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Syntactic Studies in Targum Aramaic

A Text-Linguistic Reading of 1 Samuel


How can one distinguish between narrative, which records a sequence of events, and a narrator's comment on these events, in the form of notes, clarifications, and retellings? Syntax of Targumic Aramaic: A Text-Linguistic Reading of 1 Samuel applies the insights of Functional Sentence Perspective and Text Linguistics to Targum 1 Samuel. Through this analysis, Condrea answers key questions about Aramaic syntax and recovers the voice and contributions of the text's narrator.
Publisher: Gorgias Press LLC
SKU (ISBN): 978-1-4632-3910-7
Publication Status: In Print
Publication Date: Mar 9,2020
Interior Color: Black
Trim Size: 6 x 9
Page Count: 325
Language: English
ISBN: 978-1-4632-3910-7
$164.00

Word order is a major component in interpreting Targum Aramaic syntax. With the use of Harald Weinrich’s text-linguistic method, Vasile Condrea answers key questions surrounding this topic.

In the indirect speech of Targum 1 Samuel, the text examined here, the reader is exposed to the flow of narrative, which represents the events as they happened. This flow is sometimes substituted with comment. Weinrich defined these two linguistic realities—the narrative and comment registers—and associated them with morphological tenses in modern languages. English narrates with tenses like past simple, but comments with the present and present perfect.

In Targum Aramaic, the narrative register is conveyed by VSO sentences. SVO sentences are closely linked with the comment register. In the comment passages, the presence of the biblical author is revealed through reports, notes, or clarifications of the story.

Word order is a major component in interpreting Targum Aramaic syntax. With the use of Harald Weinrich’s text-linguistic method, Vasile Condrea answers key questions surrounding this topic.

In the indirect speech of Targum 1 Samuel, the text examined here, the reader is exposed to the flow of narrative, which represents the events as they happened. This flow is sometimes substituted with comment. Weinrich defined these two linguistic realities—the narrative and comment registers—and associated them with morphological tenses in modern languages. English narrates with tenses like past simple, but comments with the present and present perfect.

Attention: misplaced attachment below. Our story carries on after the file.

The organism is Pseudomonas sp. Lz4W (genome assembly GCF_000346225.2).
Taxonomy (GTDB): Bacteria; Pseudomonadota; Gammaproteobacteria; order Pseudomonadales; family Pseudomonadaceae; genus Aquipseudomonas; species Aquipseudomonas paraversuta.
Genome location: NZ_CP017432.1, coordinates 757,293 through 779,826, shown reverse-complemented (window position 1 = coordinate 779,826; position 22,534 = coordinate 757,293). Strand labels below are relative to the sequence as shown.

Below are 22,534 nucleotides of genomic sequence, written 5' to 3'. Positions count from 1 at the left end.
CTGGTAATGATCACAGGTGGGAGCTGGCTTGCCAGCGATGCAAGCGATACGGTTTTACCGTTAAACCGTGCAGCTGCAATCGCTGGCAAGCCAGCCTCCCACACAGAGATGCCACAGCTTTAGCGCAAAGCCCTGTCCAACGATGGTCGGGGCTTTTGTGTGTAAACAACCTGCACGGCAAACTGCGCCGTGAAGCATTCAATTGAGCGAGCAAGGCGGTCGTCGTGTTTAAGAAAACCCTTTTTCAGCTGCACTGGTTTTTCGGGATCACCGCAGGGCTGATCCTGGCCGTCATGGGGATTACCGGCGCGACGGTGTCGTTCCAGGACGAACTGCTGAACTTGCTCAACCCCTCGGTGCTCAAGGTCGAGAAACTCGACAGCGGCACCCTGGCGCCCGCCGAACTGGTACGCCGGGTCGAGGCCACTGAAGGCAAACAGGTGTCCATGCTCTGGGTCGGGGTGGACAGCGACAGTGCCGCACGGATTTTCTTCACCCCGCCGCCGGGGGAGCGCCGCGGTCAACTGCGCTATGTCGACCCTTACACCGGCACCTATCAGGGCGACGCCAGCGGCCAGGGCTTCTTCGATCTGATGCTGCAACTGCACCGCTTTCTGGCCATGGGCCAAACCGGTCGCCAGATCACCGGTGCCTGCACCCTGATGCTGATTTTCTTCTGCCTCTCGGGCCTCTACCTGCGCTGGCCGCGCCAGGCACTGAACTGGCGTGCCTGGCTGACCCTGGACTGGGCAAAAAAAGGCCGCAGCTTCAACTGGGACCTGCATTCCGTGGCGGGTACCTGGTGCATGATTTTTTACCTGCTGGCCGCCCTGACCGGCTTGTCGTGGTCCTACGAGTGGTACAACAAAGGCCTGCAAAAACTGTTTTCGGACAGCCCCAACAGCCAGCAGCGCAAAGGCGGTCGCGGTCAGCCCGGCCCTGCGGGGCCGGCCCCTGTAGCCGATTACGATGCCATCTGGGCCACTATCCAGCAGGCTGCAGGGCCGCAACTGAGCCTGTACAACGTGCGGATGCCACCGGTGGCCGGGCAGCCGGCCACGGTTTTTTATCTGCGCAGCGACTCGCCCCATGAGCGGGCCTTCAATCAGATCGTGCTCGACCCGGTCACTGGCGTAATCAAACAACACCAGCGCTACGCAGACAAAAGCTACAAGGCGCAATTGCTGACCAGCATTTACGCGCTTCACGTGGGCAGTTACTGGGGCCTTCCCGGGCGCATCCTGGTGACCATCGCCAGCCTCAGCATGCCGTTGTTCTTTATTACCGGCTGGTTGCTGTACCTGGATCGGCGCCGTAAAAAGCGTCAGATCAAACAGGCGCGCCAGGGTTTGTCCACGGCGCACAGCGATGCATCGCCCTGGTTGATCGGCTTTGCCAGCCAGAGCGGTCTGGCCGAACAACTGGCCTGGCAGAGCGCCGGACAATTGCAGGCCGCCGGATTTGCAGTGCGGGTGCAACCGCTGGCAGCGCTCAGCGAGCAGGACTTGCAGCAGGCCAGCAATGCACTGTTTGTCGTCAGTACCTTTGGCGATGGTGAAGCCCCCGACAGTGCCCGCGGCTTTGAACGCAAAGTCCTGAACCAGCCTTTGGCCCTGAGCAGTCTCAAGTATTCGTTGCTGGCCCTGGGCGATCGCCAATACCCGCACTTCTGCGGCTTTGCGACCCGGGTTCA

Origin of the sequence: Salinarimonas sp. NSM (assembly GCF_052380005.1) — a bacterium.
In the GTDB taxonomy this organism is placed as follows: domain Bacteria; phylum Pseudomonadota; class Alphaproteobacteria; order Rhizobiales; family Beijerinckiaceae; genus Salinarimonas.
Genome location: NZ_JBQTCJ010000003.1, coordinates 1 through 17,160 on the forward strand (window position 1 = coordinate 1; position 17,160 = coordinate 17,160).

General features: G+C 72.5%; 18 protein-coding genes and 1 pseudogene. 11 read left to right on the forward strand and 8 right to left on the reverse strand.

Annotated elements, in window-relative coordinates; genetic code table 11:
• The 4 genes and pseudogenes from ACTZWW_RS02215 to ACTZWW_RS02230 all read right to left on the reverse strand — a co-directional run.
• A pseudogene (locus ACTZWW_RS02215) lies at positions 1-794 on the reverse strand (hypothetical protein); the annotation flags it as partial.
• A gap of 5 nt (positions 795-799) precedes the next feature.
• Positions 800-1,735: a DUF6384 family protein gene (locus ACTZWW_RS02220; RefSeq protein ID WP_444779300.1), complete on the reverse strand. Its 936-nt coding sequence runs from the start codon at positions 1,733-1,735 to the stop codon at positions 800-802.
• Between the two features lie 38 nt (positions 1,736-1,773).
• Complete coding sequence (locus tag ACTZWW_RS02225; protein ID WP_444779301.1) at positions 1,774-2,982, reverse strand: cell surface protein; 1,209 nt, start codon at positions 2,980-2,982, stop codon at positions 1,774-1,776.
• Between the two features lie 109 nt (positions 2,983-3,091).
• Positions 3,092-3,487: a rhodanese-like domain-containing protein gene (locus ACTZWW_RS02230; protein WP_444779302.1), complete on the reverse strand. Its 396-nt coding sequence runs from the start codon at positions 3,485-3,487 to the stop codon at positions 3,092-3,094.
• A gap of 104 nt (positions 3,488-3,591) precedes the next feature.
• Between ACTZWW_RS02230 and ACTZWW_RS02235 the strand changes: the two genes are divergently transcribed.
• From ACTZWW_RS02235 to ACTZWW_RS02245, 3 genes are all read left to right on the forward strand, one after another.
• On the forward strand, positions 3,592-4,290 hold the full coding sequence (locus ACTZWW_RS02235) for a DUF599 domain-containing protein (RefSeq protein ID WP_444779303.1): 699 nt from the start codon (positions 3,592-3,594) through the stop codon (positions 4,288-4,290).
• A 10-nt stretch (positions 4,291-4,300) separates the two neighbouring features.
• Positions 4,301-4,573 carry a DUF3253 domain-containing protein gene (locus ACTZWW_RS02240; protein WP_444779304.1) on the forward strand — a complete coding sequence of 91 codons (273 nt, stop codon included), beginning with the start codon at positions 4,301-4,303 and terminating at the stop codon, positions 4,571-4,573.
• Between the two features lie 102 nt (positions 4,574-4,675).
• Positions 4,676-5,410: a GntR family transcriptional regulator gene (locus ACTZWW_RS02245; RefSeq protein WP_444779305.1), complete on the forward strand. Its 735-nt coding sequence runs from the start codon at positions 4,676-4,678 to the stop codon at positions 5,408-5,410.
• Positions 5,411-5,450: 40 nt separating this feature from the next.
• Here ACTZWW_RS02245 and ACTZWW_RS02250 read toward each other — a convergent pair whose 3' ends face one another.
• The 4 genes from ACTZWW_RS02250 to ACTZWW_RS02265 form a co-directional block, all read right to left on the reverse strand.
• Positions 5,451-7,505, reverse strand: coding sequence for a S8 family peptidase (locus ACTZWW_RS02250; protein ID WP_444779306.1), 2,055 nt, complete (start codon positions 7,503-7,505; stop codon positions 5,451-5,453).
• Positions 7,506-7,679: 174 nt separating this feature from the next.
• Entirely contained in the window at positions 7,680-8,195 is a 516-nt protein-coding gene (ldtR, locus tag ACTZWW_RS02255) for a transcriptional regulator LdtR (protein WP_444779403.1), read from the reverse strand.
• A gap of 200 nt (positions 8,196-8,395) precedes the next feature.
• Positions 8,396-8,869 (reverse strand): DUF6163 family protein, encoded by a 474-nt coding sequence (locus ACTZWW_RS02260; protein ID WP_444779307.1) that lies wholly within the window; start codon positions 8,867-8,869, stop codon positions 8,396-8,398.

In Targum Aramaic, the narrative register is conveyed by VSO sentences. SVO sentences are closely linked with the comment register. In the comment passages, the presence of the biblical author is revealed through reports, notes, or clarifications of the story.

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ContributorBiography

Vasile Condrea

Vasile Condrea earned a Licenza in Biblical Studies and Archaeology from Studium Biblicum Franciscanum of Jerusalem (2009–2012). In 2017, he gained a PhD in Old Testament and Semitic Languages from Durham University. Subsequently, he wrote two articles on the text-linguistic method and its application to Biblical Hebrew published in the Journal for the Study of the Old Testament. Starting in 2019, Condrea is a Postdoctoral Fellow at Dublin City University with the support of the Irish Research Council working on a project focused on Biblical Hebrew syntax.

How can one distinguish between narrative, which records a sequence of events, and a narrator’s comment on these events, in the form of notes, clarifications, and retellings? Syntax of Targumic Aramaic: A Text-Linguistic Reading of 1 Samuel applies the insights of Functional Sentence Perspective and Text Linguistics to Targum 1 Samuel. Through this analysis, Condrea answers key questions about Aramaic syntax and recovers the voice and contributions of the text’s narrator. 

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